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The greatness of an institution always begins with people. - Jim Collins

Last spring RUSO Regents Connie Reilly, Mark Stansberry and I, joined more than 1000 higher education leaders to attend the Association of Governing Boards of Universities and Colleges National Conference. The keynote speaker author Jim Collins presented his monograph "Good To Great and the Social Sectors -- Why Business Thinking Is Not The Answer." Collins explained that while the business and social sectors have different missions, they are identical in exhibiting the qualities of a great organization. "A great organization is one that delivers superior performance while making a distinctive impact over a long period of time."

For a business, financial returns are a legitimate measure of performance. For a public university, however, performance must be assessed relative to mission—not financial returns. The critical question is not how much money was earned per dollar of invested capital, but the effectiveness of delivering our mission and making a distinctive impact, relative to our resources. We were inspired by Collins’ presentation and decided to apply his philosophy to our six regional universities.

The universities comprising the Regional University System of Oklahoma are currently faced with many challenges including decreased state funding and increasing costs of providing a high quality, accessible and affordable higher education to students. In addition, we are facing challenges in enrollment, retention, remediation, student credit-hour production and graduation rates. Despite these challenges, I remain unequivocally convinced that we are a great system of higher education.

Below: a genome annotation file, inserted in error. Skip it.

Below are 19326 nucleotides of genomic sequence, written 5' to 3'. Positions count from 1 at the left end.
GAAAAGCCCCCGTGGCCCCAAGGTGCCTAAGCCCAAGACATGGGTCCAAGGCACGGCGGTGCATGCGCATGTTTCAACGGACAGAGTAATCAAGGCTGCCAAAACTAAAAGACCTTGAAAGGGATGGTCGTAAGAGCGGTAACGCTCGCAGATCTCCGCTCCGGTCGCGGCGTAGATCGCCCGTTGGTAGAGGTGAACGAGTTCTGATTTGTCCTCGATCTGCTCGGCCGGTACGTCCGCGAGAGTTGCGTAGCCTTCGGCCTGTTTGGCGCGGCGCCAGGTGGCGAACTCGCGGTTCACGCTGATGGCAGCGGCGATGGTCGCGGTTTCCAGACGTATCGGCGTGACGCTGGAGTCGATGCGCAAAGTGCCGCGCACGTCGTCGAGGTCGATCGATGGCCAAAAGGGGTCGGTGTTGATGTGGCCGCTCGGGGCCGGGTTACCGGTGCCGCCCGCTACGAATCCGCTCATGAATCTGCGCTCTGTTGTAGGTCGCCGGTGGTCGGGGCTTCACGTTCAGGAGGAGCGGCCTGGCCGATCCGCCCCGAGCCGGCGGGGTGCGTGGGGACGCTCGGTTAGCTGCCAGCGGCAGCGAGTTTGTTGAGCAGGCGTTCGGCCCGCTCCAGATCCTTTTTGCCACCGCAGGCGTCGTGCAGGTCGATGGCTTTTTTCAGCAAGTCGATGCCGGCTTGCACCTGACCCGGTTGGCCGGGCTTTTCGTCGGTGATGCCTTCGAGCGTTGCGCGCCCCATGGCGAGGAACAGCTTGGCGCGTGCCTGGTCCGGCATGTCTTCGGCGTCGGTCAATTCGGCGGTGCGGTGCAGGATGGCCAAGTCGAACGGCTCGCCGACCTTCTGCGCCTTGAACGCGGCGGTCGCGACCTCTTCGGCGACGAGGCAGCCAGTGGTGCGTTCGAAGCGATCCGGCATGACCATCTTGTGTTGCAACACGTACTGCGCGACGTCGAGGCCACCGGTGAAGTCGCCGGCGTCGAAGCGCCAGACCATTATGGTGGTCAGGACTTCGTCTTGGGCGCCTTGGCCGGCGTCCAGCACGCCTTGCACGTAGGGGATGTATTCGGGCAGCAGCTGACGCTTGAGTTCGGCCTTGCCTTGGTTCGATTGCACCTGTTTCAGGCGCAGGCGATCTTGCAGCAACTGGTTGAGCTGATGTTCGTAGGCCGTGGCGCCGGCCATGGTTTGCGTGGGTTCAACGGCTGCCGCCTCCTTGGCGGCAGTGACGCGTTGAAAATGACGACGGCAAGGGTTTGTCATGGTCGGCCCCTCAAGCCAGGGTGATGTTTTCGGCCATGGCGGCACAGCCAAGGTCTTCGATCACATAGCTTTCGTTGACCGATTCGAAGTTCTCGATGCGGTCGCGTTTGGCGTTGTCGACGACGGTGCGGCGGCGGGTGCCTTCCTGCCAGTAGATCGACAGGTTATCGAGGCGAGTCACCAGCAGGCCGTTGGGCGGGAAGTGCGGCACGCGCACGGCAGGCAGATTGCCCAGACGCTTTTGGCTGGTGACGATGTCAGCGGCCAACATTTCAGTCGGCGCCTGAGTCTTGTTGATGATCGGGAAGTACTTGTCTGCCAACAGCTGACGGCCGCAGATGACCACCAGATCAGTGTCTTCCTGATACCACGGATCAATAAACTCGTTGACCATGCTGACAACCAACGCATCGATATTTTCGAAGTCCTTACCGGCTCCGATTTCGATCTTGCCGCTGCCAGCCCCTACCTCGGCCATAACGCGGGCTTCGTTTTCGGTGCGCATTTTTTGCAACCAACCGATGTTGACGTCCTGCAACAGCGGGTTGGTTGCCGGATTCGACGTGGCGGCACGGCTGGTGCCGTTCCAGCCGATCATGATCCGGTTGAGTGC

Superior Results

According to Collins, there are three criteria for a great organization: superior results, distinctive impact and lasting endurance. Our superior results stem from the 40,000 students enrolled in our system. RUSO universities are the engine that creates the educated workforce in Oklahoma. Nearly 40 percent of all Oklahoma graduates come from RUSO institutions and 91 percent stay in Oklahoma after graduation.

Distinctive Impact

The second criterion is "distinctive impact." According to Collins, "A truly great enterprise makes such a unique contribution to the communities it touches, and does its work with such unadulterated excellence that, if it were to disappear, it would leave a gaping hole that could not easily be filled by any other institution on the planet." I am proud to say each regional university is and shall continue to have a pronounced and distinctive impact in their respective communities and upon the state.

Circle 1: Passion – Understanding what your organization stand for (its core value) and why it exists (its mission or core purpose).

Circle 2: Best at – Understanding what your organization can uniquely contribute to the people it touches, better than any other organization on the planet.

Circle 3: Resource engine – Understanding what best drives your resource engine, broken into three parts: time, money and brand.

Good to Great and the Social Sectors (p. 19) Used with permission.

Lasting Endurance

The third criterion is "lasting endurance"-even in the face of setbacks. All RUSO institutions were established more than a century ago and the governing board was elevated to constitutional status nearly 70 years ago. Some of us have had setbacks that are hard to fathom today as recorded in the book "The Worst Hard Time" by Timothy Egan. But, we have endured. The task before us now is how to create lasting endurance and thrive in an evolving climate of academic excellence.

As a result, RUSO regents and presidents have committed to meet these challenges by addressing the fundamental questions posed in "Good To Great" throughout this year. We began the process at the annual regents’ retreat in July. We invited chief academic affairs officers and business officers of each RUSO university along with regents and presidents. Mickey Hepner, Dean of the UCO School of Business, facilitated the retreat. The retreat included a frank discussion of the brutal facts facing higher education and whether we have a culture of trust which allows employees to share the brutal facts as they see them. Since, as Collins’ aptly stated, "The greatness of an institution always begins with people," we invite you to participate in this conversation by continually emailing your great ideas, suggestions, potential collaborations and opportunities for efficiency, or submit them on our website by clicking here. I look forward to tackling the work ahead of us together to further advance our regional universities’ greatness.

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